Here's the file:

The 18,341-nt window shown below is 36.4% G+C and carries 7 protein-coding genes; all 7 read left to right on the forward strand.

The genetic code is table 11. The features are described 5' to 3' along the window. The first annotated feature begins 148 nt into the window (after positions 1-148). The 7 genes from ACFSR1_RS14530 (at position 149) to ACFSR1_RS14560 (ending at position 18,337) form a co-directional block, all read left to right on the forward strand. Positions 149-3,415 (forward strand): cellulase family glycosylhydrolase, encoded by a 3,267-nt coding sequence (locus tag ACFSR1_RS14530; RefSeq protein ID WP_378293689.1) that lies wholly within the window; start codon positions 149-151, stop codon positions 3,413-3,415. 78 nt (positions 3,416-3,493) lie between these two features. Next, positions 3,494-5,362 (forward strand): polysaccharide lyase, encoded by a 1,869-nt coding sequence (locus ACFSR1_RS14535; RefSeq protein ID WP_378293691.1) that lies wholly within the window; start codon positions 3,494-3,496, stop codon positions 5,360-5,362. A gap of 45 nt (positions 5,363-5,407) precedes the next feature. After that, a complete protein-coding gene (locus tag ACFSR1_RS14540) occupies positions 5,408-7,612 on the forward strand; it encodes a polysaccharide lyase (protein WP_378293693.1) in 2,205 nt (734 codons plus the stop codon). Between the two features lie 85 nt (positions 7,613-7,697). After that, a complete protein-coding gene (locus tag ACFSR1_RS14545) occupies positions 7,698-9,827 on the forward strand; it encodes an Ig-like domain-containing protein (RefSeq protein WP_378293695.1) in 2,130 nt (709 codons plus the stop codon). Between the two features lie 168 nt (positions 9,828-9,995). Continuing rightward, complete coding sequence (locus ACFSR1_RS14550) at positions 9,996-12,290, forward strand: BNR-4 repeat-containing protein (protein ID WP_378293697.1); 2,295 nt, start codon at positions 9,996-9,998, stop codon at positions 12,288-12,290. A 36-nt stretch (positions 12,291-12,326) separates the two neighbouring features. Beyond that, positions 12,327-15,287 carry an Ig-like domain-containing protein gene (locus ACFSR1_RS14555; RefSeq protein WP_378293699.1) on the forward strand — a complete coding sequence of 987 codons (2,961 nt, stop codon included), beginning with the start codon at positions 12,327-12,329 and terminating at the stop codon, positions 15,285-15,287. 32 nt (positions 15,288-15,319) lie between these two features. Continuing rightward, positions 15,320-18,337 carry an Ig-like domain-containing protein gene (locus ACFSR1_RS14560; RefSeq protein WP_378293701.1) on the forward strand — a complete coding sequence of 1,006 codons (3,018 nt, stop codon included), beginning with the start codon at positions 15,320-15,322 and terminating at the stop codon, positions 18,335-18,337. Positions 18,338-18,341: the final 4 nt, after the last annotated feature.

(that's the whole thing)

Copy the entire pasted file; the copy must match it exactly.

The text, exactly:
The 18,341-nt window shown below is 36.4% G+C and carries 7 protein-coding genes; all 7 read left to right on the forward strand.

The genetic code is table 11. The features are described 5' to 3' along the window. The first annotated feature begins 148 nt into the window (after positions 1-148). The 7 genes from ACFSR1_RS14530 (at position 149) to ACFSR1_RS14560 (ending at position 18,337) form a co-directional block, all read left to right on the forward strand. Positions 149-3,415 (forward strand): cellulase family glycosylhydrolase, encoded by a 3,267-nt coding sequence (locus tag ACFSR1_RS14530; RefSeq protein ID WP_378293689.1) that lies wholly within the window; start codon positions 149-151, stop codon positions 3,413-3,415. 78 nt (positions 3,416-3,493) lie between these two features. Next, positions 3,494-5,362 (forward strand): polysaccharide lyase, encoded by a 1,869-nt coding sequence (locus ACFSR1_RS14535; RefSeq protein ID WP_378293691.1) that lies wholly within the window; start codon positions 3,494-3,496, stop codon positions 5,360-5,362. A gap of 45 nt (positions 5,363-5,407) precedes the next feature. After that, a complete protein-coding gene (locus tag ACFSR1_RS14540) occupies positions 5,408-7,612 on the forward strand; it encodes a polysaccharide lyase (protein WP_378293693.1) in 2,205 nt (734 codons plus the stop codon). Between the two features lie 85 nt (positions 7,613-7,697). After that, a complete protein-coding gene (locus tag ACFSR1_RS14545) occupies positions 7,698-9,827 on the forward strand; it encodes an Ig-like domain-containing protein (RefSeq protein WP_378293695.1) in 2,130 nt (709 codons plus the stop codon). Between the two features lie 168 nt (positions 9,828-9,995). Continuing rightward, complete coding sequence (locus ACFSR1_RS14550) at positions 9,996-12,290, forward strand: BNR-4 repeat-containing protein (protein ID WP_378293697.1); 2,295 nt, start codon at positions 9,996-9,998, stop codon at positions 12,288-12,290. A 36-nt stretch (positions 12,291-12,326) separates the two neighbouring features. Beyond that, positions 12,327-15,287 carry an Ig-like domain-containing protein gene (locus ACFSR1_RS14555; RefSeq protein WP_378293699.1) on the forward strand — a complete coding sequence of 987 codons (2,961 nt, stop codon included), beginning with the start codon at positions 12,327-12,329 and terminating at the stop codon, positions 15,285-15,287. 32 nt (positions 15,288-15,319) lie between these two features. Continuing rightward, positions 15,320-18,337 carry an Ig-like domain-containing protein gene (locus ACFSR1_RS14560; RefSeq protein WP_378293701.1) on the forward strand — a complete coding sequence of 1,006 codons (3,018 nt, stop codon included), beginning with the start codon at positions 15,320-15,322 and terminating at the stop codon, positions 18,335-18,337. Positions 18,338-18,341: the final 4 nt, after the last annotated feature.